Photo exhibition at National Museum celebrates exposition of Buddha holy relics in Thailand

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New Delhi, Jun 11 (PTI) An exhibition of photographs capturing the emotional outpouring and deep-rooted reverence of Thai people towards Lord Buddha displayed during a recent 26-day exposition of his holy relics in Thailand opened at the National Museum here to celebrate the event.

Union Culture Minister Gajendra Singh Shekhawat and Minister of Foreign Affairs of Thailand, Maris Sangiampongsa, inaugurated the exhibition titled 'Thailand-India Interwoven Legacies: Stream of Faith in Buddhism'.

The exposition was held across four different sites in Thailand from February 23 and March 18.

During the exposition, "more than four million devotees from different parts of Thailand and its neighbouring countries paid tribute to the holy relics", Shekhawat said in his address.

"Elaborate and colourful ceremonial processions and chanting ceremonies were organised by Thai communities and the Indian diaspora. At all four venues in Thailand, miles-long queue of devotees, disciples could be seen waiting for their turn to catch a glimpse of the holy relics," he said.

The royal family of Thailand had also paid obeisance to the holy relics in Bangkok.

"The overwhelming response by devotees exceeded the expectations, reaffirming the civilisational, traditional, and cultural relations between India and Thailand," Shekhawat said.

The four holy Piparahwa relics of Buddha and his two disciples Arahata Sariputra, and Arahata Maudgalyayana were enshrined on February 23 for public veneration at the specially-built mandapam at Sanam Luang pavilion in Bangkok.

The relics were then displayed at Ho Kum Luang, Royal Rujapruek, Chiang Mai, from March 4 to 8; Wat Maha Wanaram, Ubon Ratchathani, from March 9 to 13; and Wat MahaThat, Aoluek, Krabi, from March 14 to 18.

After that, the relics were escorted back to India on March 19 from Thailand to their respective homes, concluding a historic and spiritually enriching exposition in Thailand.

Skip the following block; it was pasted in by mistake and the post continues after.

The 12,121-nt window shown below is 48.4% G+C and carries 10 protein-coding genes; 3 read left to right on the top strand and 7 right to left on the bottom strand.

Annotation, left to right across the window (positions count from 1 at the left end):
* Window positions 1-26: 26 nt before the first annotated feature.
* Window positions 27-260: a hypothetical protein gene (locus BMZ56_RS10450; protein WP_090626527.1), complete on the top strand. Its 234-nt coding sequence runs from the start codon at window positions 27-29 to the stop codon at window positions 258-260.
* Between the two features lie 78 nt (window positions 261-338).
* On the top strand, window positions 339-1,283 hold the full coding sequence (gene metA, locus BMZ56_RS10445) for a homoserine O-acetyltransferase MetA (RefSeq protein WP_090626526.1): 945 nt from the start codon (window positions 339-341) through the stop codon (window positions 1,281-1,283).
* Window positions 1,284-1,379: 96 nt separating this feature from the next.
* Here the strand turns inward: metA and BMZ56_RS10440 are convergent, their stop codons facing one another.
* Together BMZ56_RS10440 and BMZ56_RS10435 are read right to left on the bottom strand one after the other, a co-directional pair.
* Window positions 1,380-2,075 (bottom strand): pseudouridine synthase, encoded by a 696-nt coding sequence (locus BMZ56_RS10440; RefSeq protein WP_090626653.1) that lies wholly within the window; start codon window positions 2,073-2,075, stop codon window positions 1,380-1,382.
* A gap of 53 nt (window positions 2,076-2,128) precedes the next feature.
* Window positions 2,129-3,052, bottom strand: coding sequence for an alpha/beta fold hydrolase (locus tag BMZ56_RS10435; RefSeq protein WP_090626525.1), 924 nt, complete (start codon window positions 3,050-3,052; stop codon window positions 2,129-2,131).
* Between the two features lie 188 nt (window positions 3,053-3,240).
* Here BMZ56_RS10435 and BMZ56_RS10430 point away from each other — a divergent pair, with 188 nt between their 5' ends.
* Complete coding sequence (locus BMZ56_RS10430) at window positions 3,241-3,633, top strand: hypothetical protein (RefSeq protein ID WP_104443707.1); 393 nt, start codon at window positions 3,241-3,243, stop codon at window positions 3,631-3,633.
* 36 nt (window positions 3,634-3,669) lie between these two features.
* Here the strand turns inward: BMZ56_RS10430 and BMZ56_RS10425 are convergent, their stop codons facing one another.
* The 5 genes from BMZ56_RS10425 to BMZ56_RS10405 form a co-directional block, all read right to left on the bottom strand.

These relics were ferried to Thailand in a special Indian Air Force aircraft, befitting the status of a 'State Guest' on February 22.

The four relics are preserved in India. While the relics of Buddha are in the custody of the National Museum, those of his disciples were sent to Delhi by Madhya Pradesh for the journey to Thailand.

The exposition was jointly organised by the kingdom of Thailand and the Ministry of Culture of the government of India with active support from the Ministry of External Affairs, the Indian Embassy in Thailand, National Museum and International Buddhist Confederation, and the Mahabodhi Society, the minister said.

Shekhawat in his address also recalled the words of Prime Minister Narendra Modi on the exposition. The ideals of Buddha serve as a spiritual bridge between India and Thailand, fostering a deep-rooted connection, Modi had said.

"The exhibition captures the emotional outpouring, and the deep-rooted devotion and reverence of the Thai people towards Lord Buddha and his message of peace and compassion," Shekhawat said.

"I am extremely grateful to the Kingdom of Thailand for hosting this exposition which enabled million of devotees to pay obeisance to the holy relics of Lord Buddha and his disciples," he said.

B R Mani, Director General of the National Museum which comes under the purview of the Ministry of Culture, said this exhibition celebrates the exposition held earlier this year.

"About 44 lakh people altogether visited and paid obeisance. People were so excited and full of reverence for the holy relics that they even sat on roadsides with lotus flower in their hands," he told PTI.

Mani said Buddha's teachings are very relevant today because he never preached for any war or violence within communities and between nations.

"He preached for betterment of lives and for achieving Nirvana... On that path, the whole of South East Asia is proceeding and they don't have any problems. And, people in these Buddhist countries adopt the teachings of Lord Buddha," he said.

Mani said a total of 58 photographs and some videos showing glimpses of the expositions are part of the exhibition which will be on till August 4.

Pictures showing some of the ceremonies held in New Delhi before the holy relics were sent to Thailand, have also been exhibited.

Mani said in Thailand, the royal families also gifted some ceremonial ornamental objects such as a gold-plated casket that was presented to him at Krabi. PTI KND ZMN

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